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Here’s why Wellness Tourism in India and South Asia is Trending

ndia, South Asia see a rise in wellness tourism: Experts

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Wellness Tourism
Wellness tourism is beyond regular spa and thermal treatments to incorporate lifestyle improvement practices that render holistic well-being through travel. Pixabay

BY SIDDHI JAIN

As health and holidays come to be increasingly combined in the modern tourism sector, the rise of wellness tourism in India and South Asia is a trend many are taking notice of.

“Wellness travellers look for authentic experiences and life-changing holidays, they travel with the purpose of improving health and well-being through physical, psychological, or spiritual activities in an enjoyable resort setting,” Rahul Chaudhary, Managing Director, CG Hospitality explains to IANSlife.

Wellness Tourism
The rise of wellness tourism in India and South Asia is a trend many are taking notice of. Pixabay

“Travellers are expecting these experiences to give them somewhat a new outlook towards the world or themselves. Self-care and self-love are where this concept has evolved from. In addition to the self-care focused travellers, there is a huge surge in the travellers looking for creative awakening,” he added.

Travel experts say that although a spa “allows an individual to escape from their busy schedule and to invest time in own-self, and it is an ideal place where you disconnect yourself from the world and worries,” as shared Swati Balga, Aura Spa Manager at The Park Hyderabad, many also believe that a spa experience is only the beginning of wellness tourism.

As per Vijay Sharma, General Manager, Club Med Southeast Asia, wellness tourism has gained popularity among Indians who prefer travelling slow and taking relaxing vacations.

Guests are seen indulging in a host of amazing family activities with an objective of bringing urban families together to bond over unique moments of fun and adventure. While opting for holidays, travellers are mindful of selecting resorts that also cater to internal well-being.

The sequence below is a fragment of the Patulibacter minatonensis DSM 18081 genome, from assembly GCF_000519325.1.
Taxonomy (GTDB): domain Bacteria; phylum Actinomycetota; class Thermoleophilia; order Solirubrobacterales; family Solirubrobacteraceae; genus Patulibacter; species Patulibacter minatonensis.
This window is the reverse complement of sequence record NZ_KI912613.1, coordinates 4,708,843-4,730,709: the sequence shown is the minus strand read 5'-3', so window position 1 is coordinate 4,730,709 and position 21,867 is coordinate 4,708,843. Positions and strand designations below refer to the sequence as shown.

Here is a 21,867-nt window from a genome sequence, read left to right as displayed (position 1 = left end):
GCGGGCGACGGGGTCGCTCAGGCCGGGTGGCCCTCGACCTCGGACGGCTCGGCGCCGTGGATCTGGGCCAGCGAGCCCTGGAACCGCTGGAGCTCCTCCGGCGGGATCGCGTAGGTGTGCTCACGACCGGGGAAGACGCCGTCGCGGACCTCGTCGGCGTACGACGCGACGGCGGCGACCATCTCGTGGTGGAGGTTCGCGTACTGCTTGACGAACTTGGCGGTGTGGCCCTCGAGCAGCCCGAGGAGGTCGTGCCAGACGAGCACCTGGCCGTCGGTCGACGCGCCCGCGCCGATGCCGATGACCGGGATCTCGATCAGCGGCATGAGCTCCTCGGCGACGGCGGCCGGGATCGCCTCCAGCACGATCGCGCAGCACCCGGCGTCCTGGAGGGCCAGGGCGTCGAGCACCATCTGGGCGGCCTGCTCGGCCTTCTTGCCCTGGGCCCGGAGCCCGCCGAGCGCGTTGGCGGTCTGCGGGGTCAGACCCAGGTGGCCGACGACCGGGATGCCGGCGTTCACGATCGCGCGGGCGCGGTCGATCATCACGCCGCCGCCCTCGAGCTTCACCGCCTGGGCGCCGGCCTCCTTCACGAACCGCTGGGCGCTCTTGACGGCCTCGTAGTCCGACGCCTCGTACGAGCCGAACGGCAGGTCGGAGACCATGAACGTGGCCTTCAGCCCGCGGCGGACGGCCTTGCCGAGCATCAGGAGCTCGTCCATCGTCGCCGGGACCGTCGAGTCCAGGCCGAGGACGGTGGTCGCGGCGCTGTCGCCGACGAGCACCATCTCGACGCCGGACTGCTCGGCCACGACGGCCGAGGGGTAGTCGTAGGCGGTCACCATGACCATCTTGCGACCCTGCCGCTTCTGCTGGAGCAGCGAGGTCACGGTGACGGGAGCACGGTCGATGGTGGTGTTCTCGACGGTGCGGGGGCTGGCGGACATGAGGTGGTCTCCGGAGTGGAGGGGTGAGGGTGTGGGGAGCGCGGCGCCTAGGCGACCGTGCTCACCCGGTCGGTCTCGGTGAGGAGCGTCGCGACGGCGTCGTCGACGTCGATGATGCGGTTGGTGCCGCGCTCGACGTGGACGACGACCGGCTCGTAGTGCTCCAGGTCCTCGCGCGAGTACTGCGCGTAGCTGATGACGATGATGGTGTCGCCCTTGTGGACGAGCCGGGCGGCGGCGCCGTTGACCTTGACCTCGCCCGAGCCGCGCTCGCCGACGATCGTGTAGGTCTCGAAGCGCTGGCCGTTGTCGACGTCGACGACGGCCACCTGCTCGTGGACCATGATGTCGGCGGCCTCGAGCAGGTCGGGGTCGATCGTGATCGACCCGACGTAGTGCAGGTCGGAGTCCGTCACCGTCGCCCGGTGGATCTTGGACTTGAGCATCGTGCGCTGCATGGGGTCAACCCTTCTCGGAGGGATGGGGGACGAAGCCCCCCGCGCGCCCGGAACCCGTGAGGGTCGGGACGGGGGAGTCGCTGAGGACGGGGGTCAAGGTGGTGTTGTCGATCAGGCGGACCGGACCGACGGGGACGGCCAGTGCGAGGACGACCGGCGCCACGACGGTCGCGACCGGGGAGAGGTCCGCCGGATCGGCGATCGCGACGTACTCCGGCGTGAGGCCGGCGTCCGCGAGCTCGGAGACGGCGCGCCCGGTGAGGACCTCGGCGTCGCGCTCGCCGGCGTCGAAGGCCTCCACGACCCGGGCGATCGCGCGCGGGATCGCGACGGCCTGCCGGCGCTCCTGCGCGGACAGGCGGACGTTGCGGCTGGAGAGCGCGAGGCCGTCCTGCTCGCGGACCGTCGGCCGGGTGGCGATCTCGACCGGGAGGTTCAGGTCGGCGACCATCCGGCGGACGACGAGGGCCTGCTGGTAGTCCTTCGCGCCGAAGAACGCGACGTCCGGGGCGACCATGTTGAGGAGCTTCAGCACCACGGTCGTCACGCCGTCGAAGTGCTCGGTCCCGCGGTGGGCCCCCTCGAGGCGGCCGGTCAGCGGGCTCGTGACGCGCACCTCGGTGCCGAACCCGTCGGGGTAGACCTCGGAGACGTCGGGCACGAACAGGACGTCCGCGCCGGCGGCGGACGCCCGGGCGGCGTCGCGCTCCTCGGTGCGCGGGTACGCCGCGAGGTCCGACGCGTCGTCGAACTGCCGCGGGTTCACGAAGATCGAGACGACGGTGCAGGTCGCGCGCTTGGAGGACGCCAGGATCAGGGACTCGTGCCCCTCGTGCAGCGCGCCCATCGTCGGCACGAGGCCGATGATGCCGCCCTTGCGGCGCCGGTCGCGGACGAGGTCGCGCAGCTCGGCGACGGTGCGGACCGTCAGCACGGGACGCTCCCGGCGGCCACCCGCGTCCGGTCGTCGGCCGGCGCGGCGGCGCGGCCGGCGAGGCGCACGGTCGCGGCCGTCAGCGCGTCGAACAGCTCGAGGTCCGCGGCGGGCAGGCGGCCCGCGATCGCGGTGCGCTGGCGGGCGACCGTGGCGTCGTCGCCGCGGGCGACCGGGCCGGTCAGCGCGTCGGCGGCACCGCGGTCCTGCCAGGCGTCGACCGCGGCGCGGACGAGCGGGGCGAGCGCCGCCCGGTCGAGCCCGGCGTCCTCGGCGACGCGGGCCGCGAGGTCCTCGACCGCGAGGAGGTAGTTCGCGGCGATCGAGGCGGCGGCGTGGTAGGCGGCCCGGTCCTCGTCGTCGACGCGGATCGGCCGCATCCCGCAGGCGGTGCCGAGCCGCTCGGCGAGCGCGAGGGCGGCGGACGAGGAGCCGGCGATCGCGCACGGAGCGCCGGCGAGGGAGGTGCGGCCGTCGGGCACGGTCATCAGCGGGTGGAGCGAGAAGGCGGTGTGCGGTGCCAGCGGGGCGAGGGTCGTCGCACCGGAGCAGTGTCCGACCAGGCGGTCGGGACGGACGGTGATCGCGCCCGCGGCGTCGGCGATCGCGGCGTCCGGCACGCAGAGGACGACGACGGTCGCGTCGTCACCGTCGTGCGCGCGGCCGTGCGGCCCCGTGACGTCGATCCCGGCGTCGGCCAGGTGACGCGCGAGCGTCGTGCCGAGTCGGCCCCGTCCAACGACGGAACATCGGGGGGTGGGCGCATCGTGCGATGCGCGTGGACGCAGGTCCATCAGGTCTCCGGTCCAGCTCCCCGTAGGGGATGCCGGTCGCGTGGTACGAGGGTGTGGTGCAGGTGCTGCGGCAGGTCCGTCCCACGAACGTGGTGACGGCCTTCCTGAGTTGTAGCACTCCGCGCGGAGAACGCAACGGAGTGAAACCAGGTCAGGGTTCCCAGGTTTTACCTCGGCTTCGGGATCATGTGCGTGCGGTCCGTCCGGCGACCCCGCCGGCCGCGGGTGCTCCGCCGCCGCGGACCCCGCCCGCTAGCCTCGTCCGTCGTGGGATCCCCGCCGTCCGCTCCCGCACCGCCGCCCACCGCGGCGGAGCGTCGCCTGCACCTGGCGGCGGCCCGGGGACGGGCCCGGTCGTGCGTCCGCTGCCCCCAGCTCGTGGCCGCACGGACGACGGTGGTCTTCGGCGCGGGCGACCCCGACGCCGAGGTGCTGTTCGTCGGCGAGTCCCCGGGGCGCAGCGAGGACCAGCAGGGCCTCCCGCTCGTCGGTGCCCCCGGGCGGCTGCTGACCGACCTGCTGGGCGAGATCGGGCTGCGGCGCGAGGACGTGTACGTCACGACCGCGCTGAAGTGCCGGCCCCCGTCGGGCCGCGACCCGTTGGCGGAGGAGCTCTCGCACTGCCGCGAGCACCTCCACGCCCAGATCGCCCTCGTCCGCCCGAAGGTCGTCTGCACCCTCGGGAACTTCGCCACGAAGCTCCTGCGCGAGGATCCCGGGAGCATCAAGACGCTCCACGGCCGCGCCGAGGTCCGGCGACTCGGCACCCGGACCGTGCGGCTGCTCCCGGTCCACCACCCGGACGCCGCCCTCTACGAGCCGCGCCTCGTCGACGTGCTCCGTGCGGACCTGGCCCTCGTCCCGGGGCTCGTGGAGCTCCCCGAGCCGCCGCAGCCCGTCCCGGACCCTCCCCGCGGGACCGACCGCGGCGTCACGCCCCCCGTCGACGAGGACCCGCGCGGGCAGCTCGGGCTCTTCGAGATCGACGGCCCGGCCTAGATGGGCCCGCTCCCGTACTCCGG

Wellness Tourism
Wellness tourism allows an individual to escape from their busy schedule and to invest time in own-self. Pixabay

Wellness tourism is beyond regular spa and thermal treatments to incorporate lifestyle improvement practices that render holistic well-being through travel, he added.

Why is this industry booming and how is it shaping up?

“In a steadily growing economy, where people constantly face a rapidly changing life, wellness tourism becomes even more important as it rejuvenates the body, mind, and soul through the detoxification offered by different health therapies. South Asians are embracing a life-well-lived mind-et in their �40s because they can afford it. They want to achieve and maintain the quality of not only life but a lifestyle,” Rahul Chaudhary said.

The definition of wellness tourism has certainly evolved from what it was a few years ago.

“Today, the focus is on transformational travel, something that one can take back after the holiday whether it is an everlasting memory or a good habit. Mental well-being is treated to be as important as physical wellness,” shares Neeraj Seth, Director of Marketing Communication and Public Relations at Kandima Maldives.

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Finally, how is the industry shaping up?

As per Chaudhary, the wellness idea changes almost every aspect of travel and wellness tourism that will only grow faster in the years ahead because it sits at the powerful intersection of two huge, expanding industries: the USD 2.6 trillion tourism industry and the USD 4.2 trillion wellness market.